Russia Turns Its Firepower On Odessa

A destroyed hotel in Mykolaiv, Ukraine

Vincenzo Circosta/ZUMA

Air strikes on the port city of Odessa have become more frequent over the past three weeks, with fears rising that it could follow Mariupol as Vladimir Putin’s next principal target.

Ukrainian forces resisting in and around the city of Mykolaiv, 80 miles up the coast, have prevented Odessa from being encircled by Russian forces. But Anna Akage writes that Russia has multiple motivations, both symbolic and strategic, for focusing attacks on the southern city. Chief among these reasons is that Moscow wants to intimidate Moldova, whose border lies only 35 miles away, with its own internal battle with pro-Russian separatists in the breakaway republic of Transnistria. Read more here

China Buys Coal From Russia- Helping Moscow

Cargo transporting coal and other goods


China is purchasing record amounts of cheap coal from Russia while Western nations continue to apply heavy sanctions on Moscow since the invasion of Ukraine.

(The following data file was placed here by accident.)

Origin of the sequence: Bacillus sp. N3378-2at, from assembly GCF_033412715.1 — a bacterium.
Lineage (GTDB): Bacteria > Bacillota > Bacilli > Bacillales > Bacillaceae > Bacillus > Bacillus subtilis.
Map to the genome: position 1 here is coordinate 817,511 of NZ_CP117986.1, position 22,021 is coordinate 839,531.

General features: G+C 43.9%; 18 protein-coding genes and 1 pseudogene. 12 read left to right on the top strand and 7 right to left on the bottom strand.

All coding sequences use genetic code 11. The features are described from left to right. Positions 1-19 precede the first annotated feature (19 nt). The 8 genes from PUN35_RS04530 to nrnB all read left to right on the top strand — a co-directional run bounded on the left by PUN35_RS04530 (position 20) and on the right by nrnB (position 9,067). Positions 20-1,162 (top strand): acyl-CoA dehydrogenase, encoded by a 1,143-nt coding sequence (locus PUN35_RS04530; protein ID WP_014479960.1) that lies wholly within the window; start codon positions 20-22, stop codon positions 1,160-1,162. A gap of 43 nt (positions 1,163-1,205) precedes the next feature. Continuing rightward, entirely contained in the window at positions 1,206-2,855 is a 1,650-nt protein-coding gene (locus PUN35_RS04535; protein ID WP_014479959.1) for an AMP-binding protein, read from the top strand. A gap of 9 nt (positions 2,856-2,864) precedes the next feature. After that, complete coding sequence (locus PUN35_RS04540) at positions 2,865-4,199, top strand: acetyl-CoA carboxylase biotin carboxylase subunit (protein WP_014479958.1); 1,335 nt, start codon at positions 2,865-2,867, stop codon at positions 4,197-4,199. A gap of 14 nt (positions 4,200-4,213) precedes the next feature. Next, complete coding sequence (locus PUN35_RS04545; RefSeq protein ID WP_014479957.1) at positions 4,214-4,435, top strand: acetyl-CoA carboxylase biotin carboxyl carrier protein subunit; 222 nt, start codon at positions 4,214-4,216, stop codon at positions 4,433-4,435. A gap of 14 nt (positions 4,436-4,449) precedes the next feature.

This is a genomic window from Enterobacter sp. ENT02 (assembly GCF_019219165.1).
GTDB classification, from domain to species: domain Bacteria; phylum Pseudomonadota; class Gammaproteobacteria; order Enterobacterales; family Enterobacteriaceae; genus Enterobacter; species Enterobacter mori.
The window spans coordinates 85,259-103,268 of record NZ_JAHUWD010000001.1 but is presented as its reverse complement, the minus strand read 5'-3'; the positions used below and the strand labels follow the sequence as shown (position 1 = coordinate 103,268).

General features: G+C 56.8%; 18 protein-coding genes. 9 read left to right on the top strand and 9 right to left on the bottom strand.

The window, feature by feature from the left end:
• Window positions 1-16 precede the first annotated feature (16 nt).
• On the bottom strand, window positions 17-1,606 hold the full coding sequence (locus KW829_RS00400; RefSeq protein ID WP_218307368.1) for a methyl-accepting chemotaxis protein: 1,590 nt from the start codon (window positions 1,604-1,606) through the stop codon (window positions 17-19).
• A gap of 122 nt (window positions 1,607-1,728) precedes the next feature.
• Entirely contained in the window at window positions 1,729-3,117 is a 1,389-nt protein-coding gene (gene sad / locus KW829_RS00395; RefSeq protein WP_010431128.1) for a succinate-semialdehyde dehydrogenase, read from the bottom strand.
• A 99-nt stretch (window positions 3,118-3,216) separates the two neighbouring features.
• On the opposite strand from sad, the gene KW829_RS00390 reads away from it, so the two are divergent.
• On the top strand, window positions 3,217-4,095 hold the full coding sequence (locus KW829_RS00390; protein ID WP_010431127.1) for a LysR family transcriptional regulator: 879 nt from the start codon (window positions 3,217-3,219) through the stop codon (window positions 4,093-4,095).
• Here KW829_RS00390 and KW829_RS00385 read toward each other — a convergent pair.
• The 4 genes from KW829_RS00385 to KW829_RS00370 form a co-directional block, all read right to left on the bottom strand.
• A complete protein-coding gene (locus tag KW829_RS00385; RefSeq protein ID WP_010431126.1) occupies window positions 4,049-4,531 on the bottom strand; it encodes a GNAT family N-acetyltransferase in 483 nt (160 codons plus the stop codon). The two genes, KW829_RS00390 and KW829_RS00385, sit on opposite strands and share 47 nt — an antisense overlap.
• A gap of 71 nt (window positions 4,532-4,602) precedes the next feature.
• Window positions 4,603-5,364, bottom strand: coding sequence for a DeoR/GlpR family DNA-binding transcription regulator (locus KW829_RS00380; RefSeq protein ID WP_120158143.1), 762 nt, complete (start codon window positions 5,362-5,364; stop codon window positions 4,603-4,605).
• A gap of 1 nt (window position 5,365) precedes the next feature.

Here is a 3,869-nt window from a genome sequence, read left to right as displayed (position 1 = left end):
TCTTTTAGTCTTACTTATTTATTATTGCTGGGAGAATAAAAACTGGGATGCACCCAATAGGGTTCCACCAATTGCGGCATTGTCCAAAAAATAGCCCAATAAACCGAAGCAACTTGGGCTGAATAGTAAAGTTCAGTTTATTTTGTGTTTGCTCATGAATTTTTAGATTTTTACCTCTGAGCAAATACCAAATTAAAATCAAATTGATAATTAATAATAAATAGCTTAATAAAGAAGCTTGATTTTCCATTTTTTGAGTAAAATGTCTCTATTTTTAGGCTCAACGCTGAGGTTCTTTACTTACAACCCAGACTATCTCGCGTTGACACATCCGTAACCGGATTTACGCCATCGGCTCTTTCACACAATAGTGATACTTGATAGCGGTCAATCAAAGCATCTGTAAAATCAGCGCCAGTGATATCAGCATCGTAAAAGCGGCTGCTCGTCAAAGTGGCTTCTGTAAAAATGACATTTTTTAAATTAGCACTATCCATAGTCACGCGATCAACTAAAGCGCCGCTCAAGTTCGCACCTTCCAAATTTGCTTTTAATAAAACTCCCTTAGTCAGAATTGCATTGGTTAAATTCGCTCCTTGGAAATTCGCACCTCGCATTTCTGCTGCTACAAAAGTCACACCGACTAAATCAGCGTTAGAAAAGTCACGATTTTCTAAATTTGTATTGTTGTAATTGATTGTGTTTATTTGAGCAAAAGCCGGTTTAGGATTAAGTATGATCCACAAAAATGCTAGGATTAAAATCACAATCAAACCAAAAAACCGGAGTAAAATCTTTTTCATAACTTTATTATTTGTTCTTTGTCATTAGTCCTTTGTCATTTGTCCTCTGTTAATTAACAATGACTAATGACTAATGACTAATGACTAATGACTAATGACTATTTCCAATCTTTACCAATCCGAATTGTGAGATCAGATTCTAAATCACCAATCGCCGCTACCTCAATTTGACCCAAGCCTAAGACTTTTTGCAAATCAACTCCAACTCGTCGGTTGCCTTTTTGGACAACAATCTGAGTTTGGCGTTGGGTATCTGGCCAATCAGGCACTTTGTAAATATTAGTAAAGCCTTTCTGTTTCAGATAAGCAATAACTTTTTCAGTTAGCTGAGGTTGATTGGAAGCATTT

Still, says Lauri Myllyvirta, lead analyst at Center for Research on Energy and Clean Air, a Helsinki-based think tank,China is being careful that even while acting in its own economic interests and maintaining relations with Russia, it doesn’t go to far in antagonizing the West.

"So far,” Myllyvirta said, “the government seems to be walking a line of maintaining friendly relationships with Russia without encouraging or directing Chinese firms to increase business with the country, and discouraging anything that might run afoul of the sanctions imposed on China."

NY Times Finds New Evidence Of War Crimes In Bucha

The New York Timesconducted a week-long investigation that pieced together witness testimony, video footage of Russian soldiers leading a group of Ukrainian captives to a courtyard in the city of Bucha to find conclusive evidence of cold-blooded executions of civilians, and possible war crimes. The video was captured by a security camera and a witness in a nearby house.

A drone video also obtained by the Times confirms that they were executed on March 4 in Bucha.